Four Tips for Managing your Accounts Receivables

Today’s hectic work environment and competitive economy can push any business to the ground if the latter runs out of money. This makes it more important than for any business to get paid by their clients. Accounts receivable is what keeps a business floating. Because cash is important, a business can use their receivables to ensure their cash flow is stable at all times. To make sure your accounts are managed properly, consider the tips below:

Build a Good Relationship with Clients

A business’ relationship with their clients must be solid. Happy clients are less likely to skip payments. Customers who have built a strong connection with a business may not do anything that will harm the relationship.

Offer Several Payment Options

To make clients pay on time, give them multiple payment options that are comfortable for them. Consider PayPal or credit cards. As you issue an invoice, remember to include links to electronic checks, credit cards or wire transfers to make it convenient and satisfying for your customers to pay what they owe to your company.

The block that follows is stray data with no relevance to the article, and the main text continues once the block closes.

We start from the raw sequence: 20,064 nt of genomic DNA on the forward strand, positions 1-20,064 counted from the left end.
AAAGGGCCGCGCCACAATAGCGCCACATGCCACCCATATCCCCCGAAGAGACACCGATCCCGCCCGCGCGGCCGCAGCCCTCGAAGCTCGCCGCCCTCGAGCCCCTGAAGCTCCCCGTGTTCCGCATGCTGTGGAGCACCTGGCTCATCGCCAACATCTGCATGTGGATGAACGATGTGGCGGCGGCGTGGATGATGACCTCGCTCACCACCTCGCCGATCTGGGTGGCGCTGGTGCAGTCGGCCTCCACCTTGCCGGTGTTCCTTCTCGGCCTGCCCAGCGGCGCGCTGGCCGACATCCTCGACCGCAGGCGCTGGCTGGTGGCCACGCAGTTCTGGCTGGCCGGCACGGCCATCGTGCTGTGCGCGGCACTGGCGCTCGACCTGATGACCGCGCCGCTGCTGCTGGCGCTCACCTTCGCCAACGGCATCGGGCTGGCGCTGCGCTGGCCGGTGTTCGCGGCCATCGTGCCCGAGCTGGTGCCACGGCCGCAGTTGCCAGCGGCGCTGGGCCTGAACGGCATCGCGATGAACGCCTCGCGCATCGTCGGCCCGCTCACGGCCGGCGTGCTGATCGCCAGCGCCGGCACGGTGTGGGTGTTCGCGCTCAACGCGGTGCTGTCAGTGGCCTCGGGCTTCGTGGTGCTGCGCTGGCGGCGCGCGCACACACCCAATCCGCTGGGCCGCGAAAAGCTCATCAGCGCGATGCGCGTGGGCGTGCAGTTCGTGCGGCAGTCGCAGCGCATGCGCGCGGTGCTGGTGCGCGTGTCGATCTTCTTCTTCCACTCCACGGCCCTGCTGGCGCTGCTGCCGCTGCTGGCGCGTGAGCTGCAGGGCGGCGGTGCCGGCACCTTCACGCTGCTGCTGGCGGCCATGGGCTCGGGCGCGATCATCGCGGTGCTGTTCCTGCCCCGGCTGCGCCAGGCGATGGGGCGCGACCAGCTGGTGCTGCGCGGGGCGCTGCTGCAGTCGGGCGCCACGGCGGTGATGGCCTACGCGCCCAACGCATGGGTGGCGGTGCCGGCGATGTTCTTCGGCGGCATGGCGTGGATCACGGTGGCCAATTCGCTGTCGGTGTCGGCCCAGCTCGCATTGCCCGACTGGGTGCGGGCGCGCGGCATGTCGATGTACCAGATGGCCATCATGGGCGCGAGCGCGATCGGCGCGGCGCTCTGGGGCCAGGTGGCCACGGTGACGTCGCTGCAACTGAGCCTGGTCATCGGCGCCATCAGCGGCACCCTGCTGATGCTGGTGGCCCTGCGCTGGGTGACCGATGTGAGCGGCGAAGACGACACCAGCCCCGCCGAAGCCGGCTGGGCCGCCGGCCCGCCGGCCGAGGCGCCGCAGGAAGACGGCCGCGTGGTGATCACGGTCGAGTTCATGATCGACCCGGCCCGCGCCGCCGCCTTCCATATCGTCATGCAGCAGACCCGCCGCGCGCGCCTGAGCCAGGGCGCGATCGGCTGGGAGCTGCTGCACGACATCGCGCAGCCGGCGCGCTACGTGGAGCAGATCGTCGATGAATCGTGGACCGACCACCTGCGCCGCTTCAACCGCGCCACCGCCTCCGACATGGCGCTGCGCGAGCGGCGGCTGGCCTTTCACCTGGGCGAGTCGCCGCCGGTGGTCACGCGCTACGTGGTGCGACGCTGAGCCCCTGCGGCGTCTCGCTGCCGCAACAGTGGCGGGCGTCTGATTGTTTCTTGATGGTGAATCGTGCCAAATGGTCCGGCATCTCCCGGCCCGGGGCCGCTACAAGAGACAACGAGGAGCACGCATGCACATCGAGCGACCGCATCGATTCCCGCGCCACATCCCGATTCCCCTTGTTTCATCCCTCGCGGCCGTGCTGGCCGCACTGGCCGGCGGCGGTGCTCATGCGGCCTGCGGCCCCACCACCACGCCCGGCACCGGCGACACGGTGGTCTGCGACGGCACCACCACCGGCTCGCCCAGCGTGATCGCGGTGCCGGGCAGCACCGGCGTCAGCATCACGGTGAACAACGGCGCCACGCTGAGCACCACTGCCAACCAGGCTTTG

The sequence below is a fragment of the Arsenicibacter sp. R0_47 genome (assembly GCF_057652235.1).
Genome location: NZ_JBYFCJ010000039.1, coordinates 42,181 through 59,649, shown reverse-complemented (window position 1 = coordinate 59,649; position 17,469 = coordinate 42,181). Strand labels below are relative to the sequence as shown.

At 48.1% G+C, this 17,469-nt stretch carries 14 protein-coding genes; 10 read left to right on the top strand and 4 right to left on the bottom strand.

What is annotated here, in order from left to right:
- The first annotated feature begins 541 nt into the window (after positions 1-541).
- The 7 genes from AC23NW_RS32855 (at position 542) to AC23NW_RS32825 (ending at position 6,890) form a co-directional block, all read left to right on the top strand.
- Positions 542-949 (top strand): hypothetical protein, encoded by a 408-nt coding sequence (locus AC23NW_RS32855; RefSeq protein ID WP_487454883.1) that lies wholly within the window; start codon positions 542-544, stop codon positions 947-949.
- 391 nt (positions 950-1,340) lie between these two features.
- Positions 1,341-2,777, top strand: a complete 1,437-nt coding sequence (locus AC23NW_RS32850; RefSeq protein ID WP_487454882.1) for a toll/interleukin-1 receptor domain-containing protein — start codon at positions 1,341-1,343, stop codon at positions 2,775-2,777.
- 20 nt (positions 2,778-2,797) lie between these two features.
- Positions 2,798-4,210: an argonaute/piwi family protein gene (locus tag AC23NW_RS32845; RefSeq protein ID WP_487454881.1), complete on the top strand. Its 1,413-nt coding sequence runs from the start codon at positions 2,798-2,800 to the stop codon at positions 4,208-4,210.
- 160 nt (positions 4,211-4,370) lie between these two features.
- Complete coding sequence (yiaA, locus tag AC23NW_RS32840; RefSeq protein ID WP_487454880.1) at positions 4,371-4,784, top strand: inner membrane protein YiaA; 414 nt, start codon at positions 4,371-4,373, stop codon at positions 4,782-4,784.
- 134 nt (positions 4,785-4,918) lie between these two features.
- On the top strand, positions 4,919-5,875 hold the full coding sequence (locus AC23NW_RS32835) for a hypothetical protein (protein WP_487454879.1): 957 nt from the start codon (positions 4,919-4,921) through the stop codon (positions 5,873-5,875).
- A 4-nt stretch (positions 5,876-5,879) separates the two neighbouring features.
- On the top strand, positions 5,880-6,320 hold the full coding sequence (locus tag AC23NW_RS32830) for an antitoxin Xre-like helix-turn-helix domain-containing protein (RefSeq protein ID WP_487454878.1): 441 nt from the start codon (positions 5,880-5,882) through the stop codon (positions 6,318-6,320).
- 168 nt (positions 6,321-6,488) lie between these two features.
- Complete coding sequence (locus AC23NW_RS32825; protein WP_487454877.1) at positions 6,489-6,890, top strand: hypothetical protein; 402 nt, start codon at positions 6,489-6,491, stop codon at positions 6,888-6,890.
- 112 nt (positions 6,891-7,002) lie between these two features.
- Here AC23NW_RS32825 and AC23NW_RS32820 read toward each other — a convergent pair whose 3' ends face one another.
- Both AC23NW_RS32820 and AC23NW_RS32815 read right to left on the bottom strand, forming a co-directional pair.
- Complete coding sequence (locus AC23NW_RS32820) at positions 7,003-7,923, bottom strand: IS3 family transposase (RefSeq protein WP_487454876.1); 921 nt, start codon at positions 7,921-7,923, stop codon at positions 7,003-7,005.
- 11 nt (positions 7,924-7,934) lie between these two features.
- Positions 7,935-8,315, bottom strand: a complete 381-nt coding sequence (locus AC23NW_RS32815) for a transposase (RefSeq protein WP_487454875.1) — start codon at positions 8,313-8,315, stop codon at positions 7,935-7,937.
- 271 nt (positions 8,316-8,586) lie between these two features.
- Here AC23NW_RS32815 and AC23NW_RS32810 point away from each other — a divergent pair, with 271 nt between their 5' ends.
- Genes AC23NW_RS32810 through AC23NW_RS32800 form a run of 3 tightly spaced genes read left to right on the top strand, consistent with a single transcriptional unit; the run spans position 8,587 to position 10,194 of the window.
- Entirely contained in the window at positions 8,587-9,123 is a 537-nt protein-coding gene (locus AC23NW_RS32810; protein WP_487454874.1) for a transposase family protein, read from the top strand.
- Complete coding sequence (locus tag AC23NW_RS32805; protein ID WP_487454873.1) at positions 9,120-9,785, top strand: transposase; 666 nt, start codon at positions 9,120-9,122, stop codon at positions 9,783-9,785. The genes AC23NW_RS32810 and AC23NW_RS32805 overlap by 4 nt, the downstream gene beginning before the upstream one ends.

Establish a Credit Policy

It is necessary for any company to impose a credit limit to their clients. They should not spare any overdue clients especially if they make skipping payments a habit since this can negatively affect the cash flow of the company. It is equally essential to use credit limits for new customers and clients who request for credits.

Hire a Factoring Company

In terms of accounts receivables, the most difficult aspect is usually collection. Factoring companies can help your business avoid making multiple calls to demand payments of overdue invoices. Factoring companies can pay a big chunk of an invoice’s amount for you to use up for your daily operations and collect invoice payments from your clients. Just make sure though that you understand how reserve accounts work.

For instance, if the factoring company sets an 80% advance rate, you will get 80% of the accounts receivables right away. The remaining 20% is held by the factoring company in reserve until the invoice is paid. However, not all factoring companies hold reserve accounts so make sure you get clarification from the company. Other companies advance the entire invoice amount at the time of purchase.

If you are looking to consider accounts receivable factoring, make sure you read the entire agreement many times before you sign anything. Be clear of anything you are not sure about. Also, it makes sense to let another person you trust read the factoring contract.